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At the beginning of April, I read a wonderful blog post by Doug Peterson, where he shared ten things that he learned as a result of COVID-19. Doug’s post inspired me to write one of my own. As our Coronavirus reality continues to exist, and as I seem to spend even more time exploring this reality through a Self-Reg lens, I decided to write another blog post about my learning. This one though is focused on the 10 Self-Reg Things that I’ve learned as a result of this pandemic.

1. Exercise really is a stress reliever for me. I used to bike about half-an-hour a day, and largely because I knew that this exercise was good for me. I didn’t love it. I didn’t look forward to it. But I did it! Now though, I find myself seeking out the opportunity to get on the stationary bike. I’ve even started getting up earlier, so that I can get some exercise in before our morning meeting time. It calms me. It grounds me. And it’s what I really need. Now the struggle for 30 minutes of biking has morphed into an ease of 80 minutes biking. Sometimes even more … I never would have looked at exercise as being a good Self-Reg strategy for me, but in our current world, it’s an option that I rely on a lot.

2. Breaks are necessary. At school, I always seem to be on the go. I often find myself staying in the classroom over the nutrition breaks — for at least some of the time — and while I might be doing some planning and/or organizing materials, I’m still happy to be there for kids. If I needed a break, I took one, but I didn’t always find that they were necessary. Now I do. I have to step away from the computer screen. I need to get up and stretch. I even need a few minutes not looking at emails, replying to messages, and posting work, so that when I come back to all of this, I do so with fresh eyes and a free brain. Breaks aren’t things that I do intermittently during the week, but instead, something that I plan, schedule, and guarantee to happen every single day.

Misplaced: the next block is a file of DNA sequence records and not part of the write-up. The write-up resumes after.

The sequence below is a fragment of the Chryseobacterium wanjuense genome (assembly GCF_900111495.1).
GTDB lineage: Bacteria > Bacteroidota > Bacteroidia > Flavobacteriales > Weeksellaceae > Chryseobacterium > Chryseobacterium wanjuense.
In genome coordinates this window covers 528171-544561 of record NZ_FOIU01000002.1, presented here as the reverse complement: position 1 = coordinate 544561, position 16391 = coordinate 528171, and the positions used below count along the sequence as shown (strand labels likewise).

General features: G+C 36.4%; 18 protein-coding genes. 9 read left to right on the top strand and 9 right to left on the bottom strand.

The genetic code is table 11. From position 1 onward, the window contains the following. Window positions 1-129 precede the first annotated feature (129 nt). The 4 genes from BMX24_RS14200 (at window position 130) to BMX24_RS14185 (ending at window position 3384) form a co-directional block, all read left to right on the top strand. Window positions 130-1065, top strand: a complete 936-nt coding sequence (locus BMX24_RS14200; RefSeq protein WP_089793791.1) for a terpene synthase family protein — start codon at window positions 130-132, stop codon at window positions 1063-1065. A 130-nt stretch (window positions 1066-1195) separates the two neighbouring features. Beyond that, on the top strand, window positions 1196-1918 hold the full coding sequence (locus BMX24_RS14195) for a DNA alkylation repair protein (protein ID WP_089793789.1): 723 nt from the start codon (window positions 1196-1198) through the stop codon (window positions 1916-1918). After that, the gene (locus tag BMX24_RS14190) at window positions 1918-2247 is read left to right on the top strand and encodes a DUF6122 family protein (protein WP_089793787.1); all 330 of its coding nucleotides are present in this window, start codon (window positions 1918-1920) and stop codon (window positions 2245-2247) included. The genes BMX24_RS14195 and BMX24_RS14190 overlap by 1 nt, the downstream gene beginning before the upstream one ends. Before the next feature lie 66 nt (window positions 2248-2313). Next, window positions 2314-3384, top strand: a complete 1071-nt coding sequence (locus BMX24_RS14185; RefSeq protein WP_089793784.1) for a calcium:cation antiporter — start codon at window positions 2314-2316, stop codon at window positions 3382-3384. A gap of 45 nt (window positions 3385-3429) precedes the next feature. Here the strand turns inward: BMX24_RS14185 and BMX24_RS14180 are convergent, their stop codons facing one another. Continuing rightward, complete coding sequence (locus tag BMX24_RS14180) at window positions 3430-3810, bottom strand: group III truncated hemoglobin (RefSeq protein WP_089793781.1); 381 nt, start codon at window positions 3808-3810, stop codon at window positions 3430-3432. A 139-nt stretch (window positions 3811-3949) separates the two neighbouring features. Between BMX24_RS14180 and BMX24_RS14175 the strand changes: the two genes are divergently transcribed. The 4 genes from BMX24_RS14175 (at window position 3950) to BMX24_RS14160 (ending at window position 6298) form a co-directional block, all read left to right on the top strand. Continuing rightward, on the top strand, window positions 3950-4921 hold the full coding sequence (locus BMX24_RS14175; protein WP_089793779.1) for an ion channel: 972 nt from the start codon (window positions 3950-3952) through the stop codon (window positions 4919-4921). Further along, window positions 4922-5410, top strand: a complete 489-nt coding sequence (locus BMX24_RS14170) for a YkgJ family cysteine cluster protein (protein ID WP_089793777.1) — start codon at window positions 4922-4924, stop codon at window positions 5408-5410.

3. I need my own fidget toy. I never really thought of this before, but when I was in the classroom, I always had my iPad with me. My time was spent documenting thinking and learning. The photographs, videos, and transcriptions of conversations almost provided their own fidget possibilities. Now, during our online meeting times, I have to sit and listen. This is hard for me. I often feel the need to jump in with something to say, and I have to cognizantly work on my waiting time. I realized that I needed a fidget toy to help with this. The random drawings, assorted clippings, and multiple notes are my ways of fidgeting.

4. You can have too much social media. Now I realize that this was true before, but I often did look to Twitter and Instagram as ways to unwind. I especially liked scrolling through tweets, clicking on articles, and reading different perspectives. Now Twitter often stresses me out. I become overwhelmed with the amount of bad/scary news out there, and the theories around what this will mean for us. Even when I am on Twitter now, I find myself just looking through my mentions and tweets from a few specific people, instead of the tweetstream. This seems to be the best for my mental health!

5. It’s okay to choose “you” first. Before COVID-19, when prioritizing what to do and when to do it, I often looked at the big picture. What impact might this have on kids, on families, on other staff members, and on me? I want to help people out. I want to be there for students. I want to support families. I still do, but this pandemic has shown me that I also matter. Now to some degree, I knew this before, but in the past, if I was having a bad day or a rough week, I would still try to power through. I’ve come to realize though that I need to be at my best to also be my best at supporting others. So if this means that I have to look at some emails later, post learning at another time, or respond to a question at another point, that’s okay. There will still be time to do all of this. Often too, just a little additional breathing time can make all the difference for me.